DSI slaps Stark CEO with a torrent of charges

Photo courtesy of Bangkok Post

In a dramatic twist to one of Thailand’s largest corporate frauds, the Department of Special Investigation (DSI) charged Chanin Yensudchai, former CEO of Stark Corporation, with a slew of serious offences including money laundering and document forgery.

Acting DSI Director Yutthana Praedam confirmed the charges also encompass negligence, fraud, embezzlement, and violations of the Securities and Exchange Act of 1992.

Despite the mounting evidence, Chanin denies all charges.

Yutthana added that those involved in accepting Chanin’s money and assets will also face money laundering charges.

“We will cooperate with the Anti-Money Laundering Office to scrutinise any transfers exceeding 8 billion baht linked to Chanin while he was evading the warrant abroad.”

The Office of the Attorney General’s Department of Special Litigation, led by Wirun Chanthananan, has already submitted the case to the Criminal Court. Chanin joins 11 others, including five companies, already implicated in the scandal.

Chanin’s return to Thailand on Sunday marked the end of an eight-month evasion. Escorted by DSI officials to their headquarters, his interrogation was completed within two hours. The investigation adhered to guidelines set by the Securities and Exchange Commission, focusing on violations of the Securities and Exchange Act and the Money Laundering Control Act of 1999.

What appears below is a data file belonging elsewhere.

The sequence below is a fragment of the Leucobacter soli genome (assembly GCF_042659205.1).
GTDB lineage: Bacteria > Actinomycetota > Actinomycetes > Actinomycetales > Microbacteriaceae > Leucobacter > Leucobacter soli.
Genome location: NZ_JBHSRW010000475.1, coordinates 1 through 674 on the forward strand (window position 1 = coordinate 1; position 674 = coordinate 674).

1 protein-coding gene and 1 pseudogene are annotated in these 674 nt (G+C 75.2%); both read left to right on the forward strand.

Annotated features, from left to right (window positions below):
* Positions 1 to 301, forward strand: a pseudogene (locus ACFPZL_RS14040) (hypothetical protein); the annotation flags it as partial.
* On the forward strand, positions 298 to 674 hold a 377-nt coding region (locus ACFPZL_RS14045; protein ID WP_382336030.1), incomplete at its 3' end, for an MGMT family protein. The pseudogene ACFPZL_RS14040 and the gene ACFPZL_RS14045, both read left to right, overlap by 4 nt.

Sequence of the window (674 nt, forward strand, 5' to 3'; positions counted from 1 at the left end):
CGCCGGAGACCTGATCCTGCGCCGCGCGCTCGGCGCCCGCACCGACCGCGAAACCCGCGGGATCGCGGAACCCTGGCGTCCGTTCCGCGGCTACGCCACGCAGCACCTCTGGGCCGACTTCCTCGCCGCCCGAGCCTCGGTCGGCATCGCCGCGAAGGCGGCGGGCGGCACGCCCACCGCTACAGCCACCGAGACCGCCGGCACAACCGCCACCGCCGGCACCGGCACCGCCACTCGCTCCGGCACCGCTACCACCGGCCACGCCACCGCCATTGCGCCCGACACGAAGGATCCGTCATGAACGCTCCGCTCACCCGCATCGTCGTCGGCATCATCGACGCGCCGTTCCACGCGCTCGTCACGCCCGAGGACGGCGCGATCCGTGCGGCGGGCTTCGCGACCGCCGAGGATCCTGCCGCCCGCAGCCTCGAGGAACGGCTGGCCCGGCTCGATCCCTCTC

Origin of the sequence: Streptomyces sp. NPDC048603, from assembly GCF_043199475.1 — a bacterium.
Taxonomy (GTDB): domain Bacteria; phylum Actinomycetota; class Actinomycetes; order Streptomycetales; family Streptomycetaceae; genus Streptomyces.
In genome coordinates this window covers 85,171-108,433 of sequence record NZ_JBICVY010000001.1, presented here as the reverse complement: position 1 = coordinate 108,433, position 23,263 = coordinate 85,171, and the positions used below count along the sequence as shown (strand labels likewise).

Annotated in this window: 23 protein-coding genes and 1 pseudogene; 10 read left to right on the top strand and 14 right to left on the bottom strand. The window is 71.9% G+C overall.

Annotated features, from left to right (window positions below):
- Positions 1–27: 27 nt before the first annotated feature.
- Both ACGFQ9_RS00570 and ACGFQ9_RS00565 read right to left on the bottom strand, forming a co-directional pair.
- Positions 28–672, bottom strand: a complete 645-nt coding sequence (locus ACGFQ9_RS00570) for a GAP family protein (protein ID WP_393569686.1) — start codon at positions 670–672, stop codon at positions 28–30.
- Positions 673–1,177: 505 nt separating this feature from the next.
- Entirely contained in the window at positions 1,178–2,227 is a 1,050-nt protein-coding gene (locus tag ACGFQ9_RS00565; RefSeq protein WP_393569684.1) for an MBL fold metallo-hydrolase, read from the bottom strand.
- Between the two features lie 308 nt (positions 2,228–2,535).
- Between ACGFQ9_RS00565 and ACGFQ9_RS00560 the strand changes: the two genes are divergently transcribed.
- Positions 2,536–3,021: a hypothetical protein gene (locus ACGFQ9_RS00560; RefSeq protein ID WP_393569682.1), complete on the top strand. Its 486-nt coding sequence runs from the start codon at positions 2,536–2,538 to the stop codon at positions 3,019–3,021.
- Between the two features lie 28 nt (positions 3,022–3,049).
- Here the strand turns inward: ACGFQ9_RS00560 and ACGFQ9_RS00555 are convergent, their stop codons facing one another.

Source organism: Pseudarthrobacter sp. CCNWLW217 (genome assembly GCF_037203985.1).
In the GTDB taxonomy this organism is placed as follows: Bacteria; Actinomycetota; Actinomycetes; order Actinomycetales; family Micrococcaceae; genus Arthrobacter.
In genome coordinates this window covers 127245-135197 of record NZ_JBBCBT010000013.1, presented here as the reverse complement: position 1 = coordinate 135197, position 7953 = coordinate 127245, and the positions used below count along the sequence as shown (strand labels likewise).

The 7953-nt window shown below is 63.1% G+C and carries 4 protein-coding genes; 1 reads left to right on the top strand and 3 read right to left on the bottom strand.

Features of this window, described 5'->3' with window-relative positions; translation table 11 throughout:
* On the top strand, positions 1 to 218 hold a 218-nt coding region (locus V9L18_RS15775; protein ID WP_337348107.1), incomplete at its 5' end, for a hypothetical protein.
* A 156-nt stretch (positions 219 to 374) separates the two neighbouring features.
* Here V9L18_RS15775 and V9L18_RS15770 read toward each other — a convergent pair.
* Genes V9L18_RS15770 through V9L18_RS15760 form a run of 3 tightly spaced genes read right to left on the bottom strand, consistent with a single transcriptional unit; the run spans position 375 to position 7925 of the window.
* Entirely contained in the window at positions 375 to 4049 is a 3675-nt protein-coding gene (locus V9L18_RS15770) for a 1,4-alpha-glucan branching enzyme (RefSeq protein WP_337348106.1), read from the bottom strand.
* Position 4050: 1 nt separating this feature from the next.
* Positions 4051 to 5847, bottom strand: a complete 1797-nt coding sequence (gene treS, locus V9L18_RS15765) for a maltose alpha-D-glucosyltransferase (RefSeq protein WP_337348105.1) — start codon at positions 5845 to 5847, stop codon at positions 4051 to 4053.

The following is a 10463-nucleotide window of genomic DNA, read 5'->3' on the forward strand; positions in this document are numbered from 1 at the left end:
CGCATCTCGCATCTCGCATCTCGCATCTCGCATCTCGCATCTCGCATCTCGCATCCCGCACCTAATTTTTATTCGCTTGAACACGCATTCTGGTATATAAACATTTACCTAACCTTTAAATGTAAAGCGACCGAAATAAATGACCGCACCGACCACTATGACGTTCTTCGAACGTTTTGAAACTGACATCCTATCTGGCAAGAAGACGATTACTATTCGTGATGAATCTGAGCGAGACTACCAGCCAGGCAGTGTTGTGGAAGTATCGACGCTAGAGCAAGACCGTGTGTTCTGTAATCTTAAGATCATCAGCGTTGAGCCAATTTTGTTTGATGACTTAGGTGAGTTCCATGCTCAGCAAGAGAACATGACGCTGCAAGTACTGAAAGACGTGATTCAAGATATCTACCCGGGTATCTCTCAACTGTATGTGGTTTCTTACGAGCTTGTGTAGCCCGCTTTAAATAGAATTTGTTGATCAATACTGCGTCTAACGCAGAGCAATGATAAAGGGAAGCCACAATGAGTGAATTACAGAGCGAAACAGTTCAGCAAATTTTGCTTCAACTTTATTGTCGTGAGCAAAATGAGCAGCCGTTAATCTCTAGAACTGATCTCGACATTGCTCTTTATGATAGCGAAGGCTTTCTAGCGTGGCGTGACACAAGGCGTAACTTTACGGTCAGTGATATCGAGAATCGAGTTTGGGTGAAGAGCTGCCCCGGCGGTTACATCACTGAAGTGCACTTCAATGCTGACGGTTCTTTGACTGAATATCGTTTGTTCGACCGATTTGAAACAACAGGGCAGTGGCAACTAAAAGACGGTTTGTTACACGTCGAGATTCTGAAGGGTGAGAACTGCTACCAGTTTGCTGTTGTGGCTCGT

About 50 victims of the scandal gathered at the Office of the Attorney General yesterday, hoping to confront Chanin. However, due to safety concerns, he was taken directly to court. A source revealed that Chanin is currently detained at Bangkok Remand Prison, noting the extensive damage caused by the scandal to both individuals and the nation’s economy.

The Stark scandal, a massive accounting and embezzlement debacle, has inflicted approximately 14.7 billion baht in damages, affecting over 4,000 investors. The fraud was exposed early last year when external auditors discovered discrepancies between the company’s reported figures and its actual financial performance, unveiling a sophisticated scheme by Stark executives to deceive investors and stakeholders, reported Bangkok Post.

Bangkok NewsCrime NewsThailand News

Puntid Tantivangphaisal

Originally from Hong Kong, Puntid moved to Bangkok in 2020 to pursue further studies in translation. She holds a Bachelor's degree in Comparative Literature from the University of Hong Kong. Puntid spent 8 years living in Manchester, UK. Before joining The Thaiger, Puntid has been a freelance translator for 2 years. In her free time, she enjoys swimming and listening to music, as well as writing short fiction and poetry.

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